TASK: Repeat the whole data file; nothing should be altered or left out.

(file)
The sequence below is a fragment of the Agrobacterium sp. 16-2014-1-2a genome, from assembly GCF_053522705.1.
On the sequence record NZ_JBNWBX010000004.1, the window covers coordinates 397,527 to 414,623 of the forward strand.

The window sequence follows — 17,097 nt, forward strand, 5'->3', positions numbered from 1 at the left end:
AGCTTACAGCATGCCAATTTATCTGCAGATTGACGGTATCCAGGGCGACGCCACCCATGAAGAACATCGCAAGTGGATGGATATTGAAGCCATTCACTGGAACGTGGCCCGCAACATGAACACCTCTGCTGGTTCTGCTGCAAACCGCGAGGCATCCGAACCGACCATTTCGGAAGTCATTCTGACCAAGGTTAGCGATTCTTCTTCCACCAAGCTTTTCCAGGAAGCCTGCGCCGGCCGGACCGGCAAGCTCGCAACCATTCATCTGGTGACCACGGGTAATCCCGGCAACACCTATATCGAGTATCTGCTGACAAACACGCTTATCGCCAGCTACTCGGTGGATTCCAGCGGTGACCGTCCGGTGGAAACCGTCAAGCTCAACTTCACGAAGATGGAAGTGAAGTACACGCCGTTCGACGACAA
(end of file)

The sequence below is a fragment of the Agrobacterium sp. 16-2014-1-2a genome, from assembly GCF_053522705.1.
On the sequence record NZ_JBNWBX010000004.1, the window covers coordinates 397,527 to 414,623 of the forward strand.

The window sequence follows — 17,097 nt, forward strand, 5'->3', positions numbered from 1 at the left end:
AGCTTACAGCATGCCAATTTATCTGCAGATTGACGGTATCCAGGGCGACGCCACCCATGAAGAACATCGCAAGTGGATGGATATTGAAGCCATTCACTGGAACGTGGCCCGCAACATGAACACCTCTGCTGGTTCTGCTGCAAACCGCGAGGCATCCGAACCGACCATTTCGGAAGTCATTCTGACCAAGGTTAGCGATTCTTCTTCCACCAAGCTTTTCCAGGAAGCCTGCGCCGGCCGGACCGGCAAGCTCGCAACCATTCATCTGGTGACCACGGGTAATCCCGGCAACACCTATATCGAGTATCTGCTGACAAACACGCTTATCGCCAGCTACTCGGTGGATTCCAGCGGTGACCGTCCGGTGGAAACCGTCAAGCTCAACTTCACGAAGATGGAAGTGAAGTACACGCCGTTCGACGACAA